Directors’ and Officers’ liability (D&O) coverage is important for any organization as it provides coverage for directors and officers who may be personally liable for suits brought against the company. However, all D&O policies are not created equal. Paying attention to nuances in your D&O policy when placing or renewing coverage can have huge implications if a claim is later brought against directors, officers or the company.
All D&O policies contain exclusions that deny coverage for liability arising from bad acts of the insured such as fraud, dishonesty, criminal acts or intentional misconduct. These exclusions are often invoked by insurers when directors and officers are charged with claims alleging fraud and self-dealing, sometimes prohibiting coverage. Insurance policies with these “bad act” exclusions frequently contain final adjudication language, meaning that the exclusions are only triggered if there is an actual finding of the bad act by either the trial court or by a court in separate coverage litigation. Ensuring that this final adjudication language is in your policy will prevent you from forfeiting your right to millions in potential coverage. Without final adjudication language, an insurer could disclaim coverage for a settlement if the underlying complaint alleged fraudulent conduct.
The importance of final adjudication language was underscored in a recent California case. In Stein v. Axis Insurance Co., 10 Cal. App. 5th 673, 216 Cal. Rptr. 3d 804 (2017), as modified (Apr. 6, 2017), the court held that the policy’s “final adjudication” language required the insured to obtain a final judgment after appeal before the insurer was able to disclaim coverage, in spite of a jury’s conviction of the insured for securities fraud.
Similarly important and often ignored during policy placement is the wording of severability clauses in D&O policies.
Severability provisions can preserve coverage for non-bad actor insureds in the event that other directors or officers are charged with acts that would eliminate coverage. Severability provisions in D&O coverage can also ensure that if one insured makes a misrepresentation on the insurance application, which would be a bar to coverage and potentially give an insurer the right to rescind the policy, the coverage is not voided for all of the other covered directors and officers. The U.S. Court of Appeals for the Ninth Circuit (interpreting California law) upheld the rescission of a D&O policy for all insureds because the policy failed to contain a severability provision. Fed. Ins. Co. v. Homestore, Inc., 144 F. App’x 641 (9th Cir. 2005). The policy stated that, in the event of a misrepresentation, the policy was “void and of no effect whatsoever” if the misrepresentation was known to be untrue on the inception date of the policy by one or more people who signed the application; policy rescinded for all insureds regardless of their knowledge of misrepresentation.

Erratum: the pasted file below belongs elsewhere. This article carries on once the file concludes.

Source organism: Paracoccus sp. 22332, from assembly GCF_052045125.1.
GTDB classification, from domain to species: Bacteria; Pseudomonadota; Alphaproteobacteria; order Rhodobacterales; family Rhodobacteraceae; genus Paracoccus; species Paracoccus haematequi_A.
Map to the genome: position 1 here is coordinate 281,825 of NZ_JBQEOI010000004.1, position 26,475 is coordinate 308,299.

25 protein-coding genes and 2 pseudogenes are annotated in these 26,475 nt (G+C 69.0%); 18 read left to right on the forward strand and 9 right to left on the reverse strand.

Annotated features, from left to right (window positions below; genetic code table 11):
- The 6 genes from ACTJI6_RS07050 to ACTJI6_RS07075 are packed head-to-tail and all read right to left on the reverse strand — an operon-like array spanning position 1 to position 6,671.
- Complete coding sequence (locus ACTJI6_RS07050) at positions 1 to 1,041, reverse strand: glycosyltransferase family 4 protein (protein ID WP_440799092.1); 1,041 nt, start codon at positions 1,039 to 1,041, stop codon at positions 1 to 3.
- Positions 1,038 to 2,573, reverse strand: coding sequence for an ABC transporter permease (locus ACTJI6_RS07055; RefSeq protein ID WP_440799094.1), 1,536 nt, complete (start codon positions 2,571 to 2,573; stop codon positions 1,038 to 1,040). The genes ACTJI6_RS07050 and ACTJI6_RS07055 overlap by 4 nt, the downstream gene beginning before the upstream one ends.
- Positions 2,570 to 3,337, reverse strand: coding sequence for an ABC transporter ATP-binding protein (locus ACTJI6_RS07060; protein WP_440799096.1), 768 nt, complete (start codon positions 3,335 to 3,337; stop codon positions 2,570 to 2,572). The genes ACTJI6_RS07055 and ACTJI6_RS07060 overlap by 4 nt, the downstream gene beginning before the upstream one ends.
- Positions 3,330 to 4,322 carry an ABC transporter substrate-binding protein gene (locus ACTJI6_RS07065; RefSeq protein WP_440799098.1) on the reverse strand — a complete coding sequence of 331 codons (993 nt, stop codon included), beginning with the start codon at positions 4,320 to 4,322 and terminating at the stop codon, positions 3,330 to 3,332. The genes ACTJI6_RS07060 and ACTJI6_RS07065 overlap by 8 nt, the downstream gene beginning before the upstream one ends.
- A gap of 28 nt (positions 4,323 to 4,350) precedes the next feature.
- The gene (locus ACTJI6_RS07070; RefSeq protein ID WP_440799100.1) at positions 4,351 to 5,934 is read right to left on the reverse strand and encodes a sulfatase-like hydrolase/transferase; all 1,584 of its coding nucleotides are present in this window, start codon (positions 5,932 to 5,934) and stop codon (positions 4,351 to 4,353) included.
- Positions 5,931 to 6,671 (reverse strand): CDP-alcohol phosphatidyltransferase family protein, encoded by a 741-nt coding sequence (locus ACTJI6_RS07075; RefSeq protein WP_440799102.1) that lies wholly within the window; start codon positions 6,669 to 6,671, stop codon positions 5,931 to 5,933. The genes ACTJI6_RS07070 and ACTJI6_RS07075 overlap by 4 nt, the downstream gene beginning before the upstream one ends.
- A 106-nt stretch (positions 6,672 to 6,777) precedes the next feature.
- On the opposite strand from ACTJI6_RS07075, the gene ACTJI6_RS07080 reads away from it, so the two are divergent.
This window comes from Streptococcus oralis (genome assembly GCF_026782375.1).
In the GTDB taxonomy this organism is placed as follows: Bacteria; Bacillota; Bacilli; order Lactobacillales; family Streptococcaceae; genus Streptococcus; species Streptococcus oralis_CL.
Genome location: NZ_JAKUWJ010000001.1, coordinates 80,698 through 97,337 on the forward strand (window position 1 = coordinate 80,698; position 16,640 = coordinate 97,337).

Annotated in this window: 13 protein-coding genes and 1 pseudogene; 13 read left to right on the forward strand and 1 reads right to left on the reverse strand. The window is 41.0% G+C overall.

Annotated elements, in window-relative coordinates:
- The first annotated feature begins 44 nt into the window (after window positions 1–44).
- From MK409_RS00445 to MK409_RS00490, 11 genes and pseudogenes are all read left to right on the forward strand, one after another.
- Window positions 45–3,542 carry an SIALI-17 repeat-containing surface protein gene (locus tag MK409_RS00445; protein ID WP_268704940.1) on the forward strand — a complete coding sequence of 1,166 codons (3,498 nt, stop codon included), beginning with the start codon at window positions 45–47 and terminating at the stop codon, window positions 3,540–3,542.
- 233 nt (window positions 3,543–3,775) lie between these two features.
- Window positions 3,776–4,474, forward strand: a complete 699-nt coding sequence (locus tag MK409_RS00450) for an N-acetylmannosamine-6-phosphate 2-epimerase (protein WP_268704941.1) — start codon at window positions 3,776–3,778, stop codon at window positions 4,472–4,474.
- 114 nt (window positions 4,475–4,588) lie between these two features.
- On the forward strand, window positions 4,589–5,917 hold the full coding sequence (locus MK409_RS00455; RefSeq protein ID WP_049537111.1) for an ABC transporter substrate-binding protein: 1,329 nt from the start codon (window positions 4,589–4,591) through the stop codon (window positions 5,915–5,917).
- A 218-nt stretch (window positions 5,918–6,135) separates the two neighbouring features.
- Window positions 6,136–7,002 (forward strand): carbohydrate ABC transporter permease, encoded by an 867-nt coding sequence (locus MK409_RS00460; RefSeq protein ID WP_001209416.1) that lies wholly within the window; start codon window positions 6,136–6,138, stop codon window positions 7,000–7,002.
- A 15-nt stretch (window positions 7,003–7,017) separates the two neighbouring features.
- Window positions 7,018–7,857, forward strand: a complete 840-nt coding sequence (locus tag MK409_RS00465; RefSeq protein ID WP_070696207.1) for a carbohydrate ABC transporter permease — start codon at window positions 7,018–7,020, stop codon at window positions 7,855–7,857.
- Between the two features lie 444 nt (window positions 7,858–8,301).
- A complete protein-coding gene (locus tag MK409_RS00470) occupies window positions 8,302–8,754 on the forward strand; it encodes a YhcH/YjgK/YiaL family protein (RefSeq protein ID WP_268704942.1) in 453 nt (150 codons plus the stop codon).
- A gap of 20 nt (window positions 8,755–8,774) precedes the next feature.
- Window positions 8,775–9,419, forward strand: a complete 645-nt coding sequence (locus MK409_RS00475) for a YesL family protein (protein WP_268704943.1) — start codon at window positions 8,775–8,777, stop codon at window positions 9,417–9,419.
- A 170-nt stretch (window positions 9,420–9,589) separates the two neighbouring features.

Another source of potential coverage disputes occurs when a claim is brought against the company (and/or a director and officer) and the claimant happens to also be an insured under the policy. This could happen in the context of a whistleblower, an employment claim or a claim in bankruptcy proceedings. These disputes can be extremely contentious and represent the type of claim for which your company would expect protection from its D&O insurer. Most D&O policies, however, contain a so-called “insured vs. insured” exclusion, which bars coverage for claims asserted by, or on behalf of, the insured against other parties insured by the policy. These provisions can and should be limited, so that they do not operate as a blanket bar to coverage. Checking to ensure that your policy’s insured vs. insured exclusion carves back coverage for employment claims, whistleblower claims and bankruptcy proceedings will protect you in many claim situations. See, e.g., Hawker v. Doak, No. 15-16013, 2017 WL 1147131 (9th Cir. Mar. 27, 2017), where insured vs. insured exclusion in a bank’s insurance policy barred coverage for a claim brought by the FDIC in its capacity as a receiver of the insured bank.
These are just a handful of the types of D&O policy provisions that have far-reaching and tangible consequences when an insured seeks coverage. Carefully reviewing your policy and working with your insurer to craft endorsements that carve back coverage is essential to preserving coverage and ensuring that you (and your company) actually receive the coverage you believe you are getting.